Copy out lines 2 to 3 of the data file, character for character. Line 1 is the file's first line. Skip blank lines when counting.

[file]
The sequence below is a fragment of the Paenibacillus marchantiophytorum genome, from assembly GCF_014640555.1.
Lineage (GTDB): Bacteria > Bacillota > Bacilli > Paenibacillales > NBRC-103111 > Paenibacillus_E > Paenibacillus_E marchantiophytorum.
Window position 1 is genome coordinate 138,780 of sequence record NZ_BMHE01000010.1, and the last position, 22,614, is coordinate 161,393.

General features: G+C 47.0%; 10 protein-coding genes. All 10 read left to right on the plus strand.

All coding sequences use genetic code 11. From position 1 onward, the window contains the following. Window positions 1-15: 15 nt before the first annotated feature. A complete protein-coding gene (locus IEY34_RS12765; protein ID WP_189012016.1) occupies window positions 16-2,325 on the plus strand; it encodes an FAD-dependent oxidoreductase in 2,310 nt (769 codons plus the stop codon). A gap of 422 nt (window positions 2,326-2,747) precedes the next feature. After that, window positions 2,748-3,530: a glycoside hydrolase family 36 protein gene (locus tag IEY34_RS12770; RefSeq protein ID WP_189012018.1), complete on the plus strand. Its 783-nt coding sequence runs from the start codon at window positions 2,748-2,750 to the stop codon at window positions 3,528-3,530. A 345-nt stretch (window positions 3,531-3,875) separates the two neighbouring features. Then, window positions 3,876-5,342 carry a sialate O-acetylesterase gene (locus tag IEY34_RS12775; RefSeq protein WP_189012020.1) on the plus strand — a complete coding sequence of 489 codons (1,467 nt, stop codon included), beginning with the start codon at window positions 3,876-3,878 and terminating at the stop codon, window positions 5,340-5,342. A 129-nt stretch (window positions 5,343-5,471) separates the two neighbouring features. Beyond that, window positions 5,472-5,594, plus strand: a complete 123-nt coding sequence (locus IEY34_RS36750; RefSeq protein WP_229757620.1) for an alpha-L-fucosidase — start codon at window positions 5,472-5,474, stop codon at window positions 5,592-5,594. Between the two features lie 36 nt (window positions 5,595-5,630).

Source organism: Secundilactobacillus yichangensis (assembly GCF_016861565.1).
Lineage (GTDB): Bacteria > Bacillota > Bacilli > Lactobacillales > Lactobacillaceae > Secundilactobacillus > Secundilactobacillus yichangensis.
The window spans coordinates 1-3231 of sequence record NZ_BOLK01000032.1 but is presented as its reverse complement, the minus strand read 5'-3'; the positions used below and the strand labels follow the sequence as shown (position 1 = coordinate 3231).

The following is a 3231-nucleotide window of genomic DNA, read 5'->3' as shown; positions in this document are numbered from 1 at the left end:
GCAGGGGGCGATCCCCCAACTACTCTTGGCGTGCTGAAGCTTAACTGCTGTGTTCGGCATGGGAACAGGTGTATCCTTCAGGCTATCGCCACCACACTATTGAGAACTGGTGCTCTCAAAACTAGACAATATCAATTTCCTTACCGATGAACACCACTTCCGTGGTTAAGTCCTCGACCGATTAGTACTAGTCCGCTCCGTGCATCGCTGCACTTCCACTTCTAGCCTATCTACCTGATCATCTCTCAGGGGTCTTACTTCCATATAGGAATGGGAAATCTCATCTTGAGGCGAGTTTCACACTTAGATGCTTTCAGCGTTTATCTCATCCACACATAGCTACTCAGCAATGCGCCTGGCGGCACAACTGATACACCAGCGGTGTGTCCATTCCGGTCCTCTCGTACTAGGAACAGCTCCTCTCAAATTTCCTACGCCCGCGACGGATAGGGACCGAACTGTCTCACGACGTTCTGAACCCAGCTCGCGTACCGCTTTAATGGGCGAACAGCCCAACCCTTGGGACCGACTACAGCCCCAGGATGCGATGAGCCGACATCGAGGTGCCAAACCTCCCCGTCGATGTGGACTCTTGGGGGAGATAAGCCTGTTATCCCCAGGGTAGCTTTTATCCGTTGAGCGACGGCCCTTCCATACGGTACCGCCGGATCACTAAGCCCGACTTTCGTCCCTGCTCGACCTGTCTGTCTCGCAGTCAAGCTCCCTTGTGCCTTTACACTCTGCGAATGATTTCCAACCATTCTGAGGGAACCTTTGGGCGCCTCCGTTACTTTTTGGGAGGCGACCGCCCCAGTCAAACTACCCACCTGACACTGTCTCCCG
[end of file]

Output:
Lineage (GTDB): Bacteria > Bacillota > Bacilli > Paenibacillales > NBRC-103111 > Paenibacillus_E > Paenibacillus_E marchantiophytorum.
Window position 1 is genome coordinate 138,780 of sequence record NZ_BMHE01000010.1, and the last position, 22,614, is coordinate 161,393.